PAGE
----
Cecil M. Peoli began his aviation career as an award winning model builder and soon was taken under the wing of Captain Thomas S. Baldwin as an exhibition aviator. In August 1912, he made headlines with his plans to break the American passenger-carrying record by flying with his mother, Cassandra Peoli, from Mineola to Governor’s Island in a Baldwin Red Devil. Unfortunately, Peoli died in a 1915 test flight crash in College Park, Maryland, at the age of 22.
Even when not present, his mother was rarely far from an aviator’s mind. During World War II, Sgt. Edmund C. Kock, a member of a heavy bombardment group of the U.S. Army 15th AF, based in southern Italy, looked at a photograph and began his letter to Mrs. George Berruarch with, as the Army Air Force caption reads, “Two little words, familiar to Army men everywhere.” “Dear Mom.”
Happy Mother’s Day!!
Elizabeth C. Borja is an archivist in the National Air and Space Museum’s Archives Department. She loves her mother and has fond memories of window shopping with her in downtown DC.
With all the activities going on lately about World War II aircraft, I’d like to tell the story of Russian naval pilot Alexander de Seversky, that country’s top naval ace in World War I, who later became one of the most influential proponents of the use of strategic air power in warfare — and Disney film star — in the United States.
De Seversky was born in Triflis, Russia on June 7, 1894, to an aristocratic family. He learned how to fly by age 14 from his father who owned one of the first airplanes in Russia. De Seversky earned a degree in aeronautical engineering from the Imperial Russian Naval Academy in 1914 — at the outbreak of World War I — and became a second lieutenant in the Imperial Naval Air Service the following year.
The first time de Seversky saw combat, he was shot down, losing his lower right leg in the process, but due to his grit and determination he was flying once again a year later, assigned to the Baltic fleet. His luck greatly improved, and during 57 missions de Seversky downed 13 German fighters, making him Russia’s top naval ace. He was awarded the highest honors his country could confer.
In 1918, de Seversky went to the United States as an assistant naval attaché to the Russian Embassy. This was a fortuitous assignment, as it gave him the chance to escape the Bolshevik Revolution by remaining in the U.S. Soon, he was working at the War Department as an aeronautical engineer and test pilot, acting for a time as a special consultant to the famed general, Billy Mitchell, with whom he agreed that supremacy in wartime could be achieved with aerial bombing, not battleships. This was de Seversky’s credo for his entire life.
After becoming a U.S. citizen in 1927, de Seversky received a commission in the Army Air Corps as a major.
De Seversky made numerous contributions to aviation. He filed a patent for aerial refueling in 1921 and developed the first bombsight stabilized with a gyroscope, and invented many other aeronautical instruments. He started an aircraft company and helped design and test his aircraft himself. De Seversky and his design team, headed by Alexander Kartveli, were responsible for the following innovative aircraft:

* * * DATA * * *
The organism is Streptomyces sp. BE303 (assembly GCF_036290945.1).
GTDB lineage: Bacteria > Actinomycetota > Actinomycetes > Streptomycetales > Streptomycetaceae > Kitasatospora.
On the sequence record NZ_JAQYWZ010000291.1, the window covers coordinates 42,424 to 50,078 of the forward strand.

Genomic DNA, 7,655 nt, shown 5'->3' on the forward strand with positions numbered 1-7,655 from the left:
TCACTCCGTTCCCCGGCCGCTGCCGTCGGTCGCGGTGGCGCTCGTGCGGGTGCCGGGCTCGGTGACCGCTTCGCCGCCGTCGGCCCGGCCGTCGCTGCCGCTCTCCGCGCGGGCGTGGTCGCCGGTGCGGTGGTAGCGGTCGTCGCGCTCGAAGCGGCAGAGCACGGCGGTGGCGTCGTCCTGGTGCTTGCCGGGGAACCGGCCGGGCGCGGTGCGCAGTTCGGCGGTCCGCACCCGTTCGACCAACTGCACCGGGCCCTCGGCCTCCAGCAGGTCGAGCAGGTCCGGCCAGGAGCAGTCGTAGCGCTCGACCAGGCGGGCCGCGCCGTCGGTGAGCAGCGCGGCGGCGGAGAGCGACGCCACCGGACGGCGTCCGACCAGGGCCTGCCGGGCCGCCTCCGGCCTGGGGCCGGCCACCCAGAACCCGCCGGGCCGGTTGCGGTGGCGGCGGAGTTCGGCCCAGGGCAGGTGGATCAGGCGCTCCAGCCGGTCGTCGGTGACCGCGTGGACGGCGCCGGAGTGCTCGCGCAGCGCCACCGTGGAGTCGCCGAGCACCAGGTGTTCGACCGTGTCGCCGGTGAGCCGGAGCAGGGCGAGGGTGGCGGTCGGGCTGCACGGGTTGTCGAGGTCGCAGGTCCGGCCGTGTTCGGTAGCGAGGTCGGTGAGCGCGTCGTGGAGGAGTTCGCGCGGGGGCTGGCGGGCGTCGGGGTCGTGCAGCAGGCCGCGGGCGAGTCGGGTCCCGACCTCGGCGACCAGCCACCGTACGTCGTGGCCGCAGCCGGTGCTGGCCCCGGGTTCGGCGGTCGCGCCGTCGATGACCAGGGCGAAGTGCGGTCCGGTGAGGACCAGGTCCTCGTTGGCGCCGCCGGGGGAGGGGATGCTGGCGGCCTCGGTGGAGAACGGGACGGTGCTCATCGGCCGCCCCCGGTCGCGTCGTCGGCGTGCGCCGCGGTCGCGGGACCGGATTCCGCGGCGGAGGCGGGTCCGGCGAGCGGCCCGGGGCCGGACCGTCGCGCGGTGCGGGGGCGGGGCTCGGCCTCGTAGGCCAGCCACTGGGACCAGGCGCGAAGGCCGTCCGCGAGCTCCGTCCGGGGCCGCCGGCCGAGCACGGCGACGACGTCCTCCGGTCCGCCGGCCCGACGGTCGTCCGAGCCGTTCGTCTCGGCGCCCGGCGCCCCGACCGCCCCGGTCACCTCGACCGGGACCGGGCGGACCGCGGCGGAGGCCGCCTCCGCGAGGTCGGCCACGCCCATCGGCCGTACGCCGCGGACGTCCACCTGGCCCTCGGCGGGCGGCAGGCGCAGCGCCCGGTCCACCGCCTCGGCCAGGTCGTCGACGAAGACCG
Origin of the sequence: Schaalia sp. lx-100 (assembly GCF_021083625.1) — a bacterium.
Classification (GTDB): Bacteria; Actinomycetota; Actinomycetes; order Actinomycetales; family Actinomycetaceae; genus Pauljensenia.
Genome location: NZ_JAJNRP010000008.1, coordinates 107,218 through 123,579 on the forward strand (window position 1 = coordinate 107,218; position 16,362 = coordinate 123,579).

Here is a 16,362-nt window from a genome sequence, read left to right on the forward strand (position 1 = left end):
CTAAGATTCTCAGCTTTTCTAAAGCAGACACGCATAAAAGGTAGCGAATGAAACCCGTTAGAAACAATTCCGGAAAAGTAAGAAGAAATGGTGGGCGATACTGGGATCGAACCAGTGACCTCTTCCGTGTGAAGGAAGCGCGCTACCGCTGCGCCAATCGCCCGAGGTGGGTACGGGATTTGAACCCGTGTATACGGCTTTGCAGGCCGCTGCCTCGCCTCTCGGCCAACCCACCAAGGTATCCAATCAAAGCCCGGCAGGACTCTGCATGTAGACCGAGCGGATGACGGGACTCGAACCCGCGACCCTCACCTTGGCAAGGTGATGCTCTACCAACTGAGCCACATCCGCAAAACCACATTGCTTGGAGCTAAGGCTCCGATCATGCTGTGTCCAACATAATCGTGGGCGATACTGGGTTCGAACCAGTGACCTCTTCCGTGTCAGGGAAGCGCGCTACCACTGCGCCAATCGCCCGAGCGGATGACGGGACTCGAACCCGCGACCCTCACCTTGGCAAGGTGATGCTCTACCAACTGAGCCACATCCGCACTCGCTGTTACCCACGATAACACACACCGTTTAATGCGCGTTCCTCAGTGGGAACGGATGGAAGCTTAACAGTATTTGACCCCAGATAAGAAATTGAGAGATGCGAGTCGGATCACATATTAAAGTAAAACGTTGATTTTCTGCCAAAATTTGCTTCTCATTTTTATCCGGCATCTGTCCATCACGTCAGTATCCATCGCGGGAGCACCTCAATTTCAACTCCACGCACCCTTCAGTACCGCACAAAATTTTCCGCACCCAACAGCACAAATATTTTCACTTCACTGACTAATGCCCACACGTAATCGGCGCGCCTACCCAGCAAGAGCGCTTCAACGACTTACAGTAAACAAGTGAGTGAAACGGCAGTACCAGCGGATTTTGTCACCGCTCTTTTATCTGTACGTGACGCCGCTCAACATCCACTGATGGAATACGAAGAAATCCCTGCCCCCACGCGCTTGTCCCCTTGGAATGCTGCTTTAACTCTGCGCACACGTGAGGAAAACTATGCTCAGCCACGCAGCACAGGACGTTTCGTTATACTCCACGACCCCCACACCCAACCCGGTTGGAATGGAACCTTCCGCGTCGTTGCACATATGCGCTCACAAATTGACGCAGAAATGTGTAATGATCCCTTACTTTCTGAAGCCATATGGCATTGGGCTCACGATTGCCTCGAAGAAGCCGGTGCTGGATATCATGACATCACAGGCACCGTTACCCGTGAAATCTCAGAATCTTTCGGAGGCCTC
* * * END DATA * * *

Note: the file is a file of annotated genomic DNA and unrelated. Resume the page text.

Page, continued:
Although de Seversky was a design visionary and his company’s greatest salesman, his management skills were lacking and he was forced out when the company was reorganized as Republic Aviation Corporation in 1939. De Seversky then turned to writing, lecturing, and advising, becoming a leading expert on the strategy of aerial warfare. A flamboyant character, he was well-suited to public appearances and often acted as an expert commentator on television and in documentaries.
One of his most conspicuous achievements was the 1942 publication of his first book, Victory Through Air Power, which became a bestseller and a movie. Coming on the heels of the Japanese attack on Pearl Harbor, the book’s theme caught the eye of Walt Disney, who believed so strongly in it he financed a movie also called Victory Through Air Power. The two shared a common goal — to awaken the allies to the need for the greater use of strategic air power to combat Germany’s and Japan’s advances. While the first half of the movie is animated, de Seversky appears during the latter half and explains his theory in a multimedia presentation. You can watch the entire film, Victory Through Air Power, with an informative introduction by film critic and historian Leonard Maltin, on YouTube.
For his efforts and commitment to the issue of the superiority of aerial bombardment, President Harry Truman presented de Seversky with the Medal of Merit.
De Seversky received many other honors in his adopted country, adding to his long list of Russian awards: the Sports Pilots Association Trophy in 1933, the International Harmon Trophy in 1939 and 1947, the General William E. Mitchell Memorial Award in 1962, and the Exceptional Service Award from the United States Air Force in 1969.
He was inducted into the Aviation Hall of Fame in 1970 for “his achievements as a pilot, aeronautical engineer, inventor, industrialist, author, strategist, consultant, and scientific advances in aircraft design and aerospace technology.”
De Seversky was married to New Orleans socialite Evelyn Olliphant, who was also well-known as a pilot. She, in fact, learned to fly as a surprise for her husband, and the two of them flew on many trips together. De Seversky died on August 24, 1974.
Watch de Seversky explain his views in this 1957 interview with future 60 Minutes reporter Mike Wallace.
Kathleen Hanser is a writer-editor in the Office of Communications at the National Air and Space Museum.